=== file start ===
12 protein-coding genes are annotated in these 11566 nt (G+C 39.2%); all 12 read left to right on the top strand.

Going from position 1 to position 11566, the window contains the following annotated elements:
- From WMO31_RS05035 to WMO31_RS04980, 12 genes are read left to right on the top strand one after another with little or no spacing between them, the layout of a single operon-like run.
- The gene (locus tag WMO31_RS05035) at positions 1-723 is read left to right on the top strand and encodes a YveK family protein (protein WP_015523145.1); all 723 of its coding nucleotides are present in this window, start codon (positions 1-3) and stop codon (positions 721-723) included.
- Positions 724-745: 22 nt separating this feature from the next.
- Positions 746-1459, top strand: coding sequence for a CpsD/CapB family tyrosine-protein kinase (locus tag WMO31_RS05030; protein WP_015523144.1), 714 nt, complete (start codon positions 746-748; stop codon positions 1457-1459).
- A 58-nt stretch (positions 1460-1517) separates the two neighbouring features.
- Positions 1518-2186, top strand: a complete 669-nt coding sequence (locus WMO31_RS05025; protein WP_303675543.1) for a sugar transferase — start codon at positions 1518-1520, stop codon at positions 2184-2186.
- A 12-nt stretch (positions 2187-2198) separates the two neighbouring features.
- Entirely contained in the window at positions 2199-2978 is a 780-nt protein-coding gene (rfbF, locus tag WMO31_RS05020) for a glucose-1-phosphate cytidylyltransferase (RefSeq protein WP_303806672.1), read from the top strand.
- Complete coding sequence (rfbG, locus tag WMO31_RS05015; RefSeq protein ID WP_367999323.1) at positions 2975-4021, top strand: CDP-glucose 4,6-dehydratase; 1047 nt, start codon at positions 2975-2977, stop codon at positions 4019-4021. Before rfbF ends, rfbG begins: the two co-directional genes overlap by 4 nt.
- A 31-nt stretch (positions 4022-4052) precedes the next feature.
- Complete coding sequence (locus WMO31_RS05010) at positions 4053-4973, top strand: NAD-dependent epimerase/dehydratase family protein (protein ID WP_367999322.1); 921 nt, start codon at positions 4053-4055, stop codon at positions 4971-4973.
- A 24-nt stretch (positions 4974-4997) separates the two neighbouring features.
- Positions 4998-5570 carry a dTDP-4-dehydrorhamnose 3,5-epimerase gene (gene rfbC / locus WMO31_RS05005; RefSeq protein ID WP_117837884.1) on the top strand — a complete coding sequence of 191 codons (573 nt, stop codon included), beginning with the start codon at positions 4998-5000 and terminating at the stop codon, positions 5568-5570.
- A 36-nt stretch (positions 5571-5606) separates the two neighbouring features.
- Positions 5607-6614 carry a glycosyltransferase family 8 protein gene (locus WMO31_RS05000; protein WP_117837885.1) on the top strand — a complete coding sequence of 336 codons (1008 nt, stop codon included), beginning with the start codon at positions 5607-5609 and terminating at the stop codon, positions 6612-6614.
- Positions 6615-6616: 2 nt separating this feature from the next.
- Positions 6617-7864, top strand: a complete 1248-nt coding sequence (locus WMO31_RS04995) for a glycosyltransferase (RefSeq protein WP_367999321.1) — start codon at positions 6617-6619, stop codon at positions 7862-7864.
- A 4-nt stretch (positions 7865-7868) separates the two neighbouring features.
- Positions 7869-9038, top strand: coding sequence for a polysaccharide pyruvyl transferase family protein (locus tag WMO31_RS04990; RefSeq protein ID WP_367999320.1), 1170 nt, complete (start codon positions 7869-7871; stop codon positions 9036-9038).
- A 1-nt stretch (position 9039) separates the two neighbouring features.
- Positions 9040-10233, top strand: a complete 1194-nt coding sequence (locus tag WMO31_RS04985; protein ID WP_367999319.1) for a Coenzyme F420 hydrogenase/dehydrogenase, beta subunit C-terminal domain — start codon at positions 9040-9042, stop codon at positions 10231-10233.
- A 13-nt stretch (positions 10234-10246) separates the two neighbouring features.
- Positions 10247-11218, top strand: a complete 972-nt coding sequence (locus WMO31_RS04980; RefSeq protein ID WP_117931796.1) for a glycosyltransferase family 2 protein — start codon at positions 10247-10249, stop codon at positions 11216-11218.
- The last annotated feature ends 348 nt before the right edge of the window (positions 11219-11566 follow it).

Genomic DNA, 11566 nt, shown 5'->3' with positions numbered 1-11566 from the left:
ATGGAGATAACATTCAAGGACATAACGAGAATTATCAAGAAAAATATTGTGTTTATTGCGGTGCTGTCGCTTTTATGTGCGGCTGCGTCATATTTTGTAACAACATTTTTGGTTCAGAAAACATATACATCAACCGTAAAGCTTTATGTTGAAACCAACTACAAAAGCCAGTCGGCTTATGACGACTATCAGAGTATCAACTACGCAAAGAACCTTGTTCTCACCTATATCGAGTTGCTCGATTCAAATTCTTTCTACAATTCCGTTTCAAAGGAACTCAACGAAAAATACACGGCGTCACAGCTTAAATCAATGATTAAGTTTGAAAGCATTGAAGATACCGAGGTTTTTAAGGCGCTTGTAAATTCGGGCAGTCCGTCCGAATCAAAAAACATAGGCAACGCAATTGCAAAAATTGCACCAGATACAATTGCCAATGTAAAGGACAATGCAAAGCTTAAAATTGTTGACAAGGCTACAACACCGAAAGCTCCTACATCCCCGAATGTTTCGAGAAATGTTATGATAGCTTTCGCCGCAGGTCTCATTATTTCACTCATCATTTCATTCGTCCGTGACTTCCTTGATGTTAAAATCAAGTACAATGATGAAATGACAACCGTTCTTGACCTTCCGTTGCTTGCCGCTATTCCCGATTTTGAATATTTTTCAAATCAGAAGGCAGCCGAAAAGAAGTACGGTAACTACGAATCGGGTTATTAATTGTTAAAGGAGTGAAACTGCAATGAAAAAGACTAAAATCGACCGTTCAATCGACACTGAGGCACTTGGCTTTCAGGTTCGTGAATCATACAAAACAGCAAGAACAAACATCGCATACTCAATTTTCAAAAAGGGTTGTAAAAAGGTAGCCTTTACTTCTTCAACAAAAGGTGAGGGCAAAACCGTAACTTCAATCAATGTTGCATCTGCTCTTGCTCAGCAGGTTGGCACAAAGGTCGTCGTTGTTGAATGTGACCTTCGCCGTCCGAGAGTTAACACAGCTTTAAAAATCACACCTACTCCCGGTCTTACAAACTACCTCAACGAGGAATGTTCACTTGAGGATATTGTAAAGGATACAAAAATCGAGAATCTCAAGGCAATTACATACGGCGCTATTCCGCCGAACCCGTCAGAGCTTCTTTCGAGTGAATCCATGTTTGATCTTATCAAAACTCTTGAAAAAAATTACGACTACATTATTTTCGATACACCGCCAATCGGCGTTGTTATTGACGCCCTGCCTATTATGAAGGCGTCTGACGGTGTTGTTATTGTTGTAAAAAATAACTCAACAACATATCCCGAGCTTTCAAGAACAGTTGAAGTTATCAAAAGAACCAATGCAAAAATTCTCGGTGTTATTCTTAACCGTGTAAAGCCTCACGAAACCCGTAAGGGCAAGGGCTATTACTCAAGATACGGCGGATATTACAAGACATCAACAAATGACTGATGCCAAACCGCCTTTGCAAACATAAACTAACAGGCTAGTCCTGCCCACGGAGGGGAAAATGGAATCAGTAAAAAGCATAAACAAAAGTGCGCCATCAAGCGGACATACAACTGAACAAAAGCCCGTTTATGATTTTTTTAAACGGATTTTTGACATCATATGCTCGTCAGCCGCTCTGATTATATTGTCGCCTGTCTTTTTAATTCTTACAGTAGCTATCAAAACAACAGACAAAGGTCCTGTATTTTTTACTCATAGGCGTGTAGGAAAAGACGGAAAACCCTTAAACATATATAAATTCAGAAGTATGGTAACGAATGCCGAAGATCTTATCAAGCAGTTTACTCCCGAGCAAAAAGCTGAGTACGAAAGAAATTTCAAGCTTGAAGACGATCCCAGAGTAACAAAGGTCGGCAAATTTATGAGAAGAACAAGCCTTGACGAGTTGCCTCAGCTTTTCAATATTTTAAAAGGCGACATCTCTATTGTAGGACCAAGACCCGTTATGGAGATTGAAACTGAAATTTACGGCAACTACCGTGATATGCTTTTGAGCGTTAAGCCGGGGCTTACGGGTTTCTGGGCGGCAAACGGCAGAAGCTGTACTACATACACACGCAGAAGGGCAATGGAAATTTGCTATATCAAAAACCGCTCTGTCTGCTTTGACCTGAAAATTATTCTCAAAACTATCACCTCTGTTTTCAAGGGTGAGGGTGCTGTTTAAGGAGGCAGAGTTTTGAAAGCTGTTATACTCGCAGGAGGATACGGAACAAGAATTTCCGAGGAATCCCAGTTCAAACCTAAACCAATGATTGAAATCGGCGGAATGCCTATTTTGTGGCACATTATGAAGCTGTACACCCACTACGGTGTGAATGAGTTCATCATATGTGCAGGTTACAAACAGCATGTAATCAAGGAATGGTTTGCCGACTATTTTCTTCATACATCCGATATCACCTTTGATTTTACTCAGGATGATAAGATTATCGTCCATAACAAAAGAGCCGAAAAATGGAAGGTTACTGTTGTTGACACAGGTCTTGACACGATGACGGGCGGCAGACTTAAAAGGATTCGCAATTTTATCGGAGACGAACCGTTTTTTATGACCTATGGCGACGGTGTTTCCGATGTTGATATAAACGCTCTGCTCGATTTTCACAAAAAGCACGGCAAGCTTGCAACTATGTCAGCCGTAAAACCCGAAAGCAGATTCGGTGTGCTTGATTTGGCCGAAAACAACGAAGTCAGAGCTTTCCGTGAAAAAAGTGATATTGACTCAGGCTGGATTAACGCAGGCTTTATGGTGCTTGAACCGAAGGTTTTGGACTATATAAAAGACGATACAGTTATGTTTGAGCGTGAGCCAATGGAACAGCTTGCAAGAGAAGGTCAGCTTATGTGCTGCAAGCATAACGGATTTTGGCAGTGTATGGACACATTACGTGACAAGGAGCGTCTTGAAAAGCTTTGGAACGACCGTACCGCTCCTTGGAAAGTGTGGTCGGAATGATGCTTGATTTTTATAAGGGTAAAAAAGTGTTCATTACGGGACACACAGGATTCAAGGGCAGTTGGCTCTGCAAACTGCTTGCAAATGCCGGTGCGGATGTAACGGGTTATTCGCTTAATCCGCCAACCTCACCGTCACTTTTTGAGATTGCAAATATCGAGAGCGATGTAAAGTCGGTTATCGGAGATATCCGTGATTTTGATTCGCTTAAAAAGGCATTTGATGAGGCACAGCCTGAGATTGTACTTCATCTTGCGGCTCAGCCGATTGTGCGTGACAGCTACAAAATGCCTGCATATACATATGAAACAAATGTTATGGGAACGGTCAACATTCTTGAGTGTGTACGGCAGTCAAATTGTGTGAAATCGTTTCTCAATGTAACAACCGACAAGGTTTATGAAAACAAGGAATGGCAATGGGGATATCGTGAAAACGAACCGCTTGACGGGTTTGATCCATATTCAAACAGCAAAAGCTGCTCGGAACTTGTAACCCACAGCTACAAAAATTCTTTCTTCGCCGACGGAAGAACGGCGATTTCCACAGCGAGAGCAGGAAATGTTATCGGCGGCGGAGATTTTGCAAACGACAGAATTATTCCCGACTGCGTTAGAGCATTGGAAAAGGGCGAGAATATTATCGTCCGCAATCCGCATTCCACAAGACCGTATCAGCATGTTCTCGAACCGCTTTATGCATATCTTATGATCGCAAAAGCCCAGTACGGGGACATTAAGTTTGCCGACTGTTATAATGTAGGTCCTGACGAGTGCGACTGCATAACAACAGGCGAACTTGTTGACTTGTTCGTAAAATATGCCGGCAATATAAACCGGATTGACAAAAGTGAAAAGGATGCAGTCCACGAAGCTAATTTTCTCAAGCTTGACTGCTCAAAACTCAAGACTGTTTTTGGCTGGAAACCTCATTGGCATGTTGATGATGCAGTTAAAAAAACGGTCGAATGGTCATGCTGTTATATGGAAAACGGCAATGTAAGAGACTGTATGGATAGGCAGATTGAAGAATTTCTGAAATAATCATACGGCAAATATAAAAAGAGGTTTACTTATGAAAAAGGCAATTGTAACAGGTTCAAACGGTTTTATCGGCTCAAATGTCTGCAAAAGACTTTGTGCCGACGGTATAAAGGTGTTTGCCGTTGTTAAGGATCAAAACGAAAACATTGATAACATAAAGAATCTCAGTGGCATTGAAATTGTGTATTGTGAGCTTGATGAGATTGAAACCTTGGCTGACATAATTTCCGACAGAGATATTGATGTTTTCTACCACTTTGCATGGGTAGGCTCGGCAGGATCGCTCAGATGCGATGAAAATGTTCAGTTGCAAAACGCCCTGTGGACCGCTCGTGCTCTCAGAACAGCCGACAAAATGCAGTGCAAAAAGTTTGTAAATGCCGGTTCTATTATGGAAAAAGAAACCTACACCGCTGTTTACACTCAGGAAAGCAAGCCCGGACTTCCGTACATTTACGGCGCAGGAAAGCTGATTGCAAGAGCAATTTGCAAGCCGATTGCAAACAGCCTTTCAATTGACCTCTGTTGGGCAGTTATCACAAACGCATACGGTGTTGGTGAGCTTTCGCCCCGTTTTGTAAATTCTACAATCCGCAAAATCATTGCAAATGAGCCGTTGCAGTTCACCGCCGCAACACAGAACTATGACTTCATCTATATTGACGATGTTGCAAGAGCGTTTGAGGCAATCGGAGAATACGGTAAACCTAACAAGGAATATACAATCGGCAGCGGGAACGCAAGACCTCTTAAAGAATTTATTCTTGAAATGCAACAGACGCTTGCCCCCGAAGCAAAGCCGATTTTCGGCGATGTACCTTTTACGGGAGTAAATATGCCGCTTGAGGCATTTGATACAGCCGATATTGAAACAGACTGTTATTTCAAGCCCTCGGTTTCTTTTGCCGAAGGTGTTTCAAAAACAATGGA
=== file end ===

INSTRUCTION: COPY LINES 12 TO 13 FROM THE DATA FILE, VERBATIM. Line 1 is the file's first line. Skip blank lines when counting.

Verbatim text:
- A 31-nt stretch (positions 4022-4052) precedes the next feature.
- Complete coding sequence (locus WMO31_RS05010) at positions 4053-4973, top strand: NAD-dependent epimerase/dehydratase family protein (protein ID WP_367999322.1); 921 nt, start codon at positions 4053-4055, stop codon at positions 4971-4973.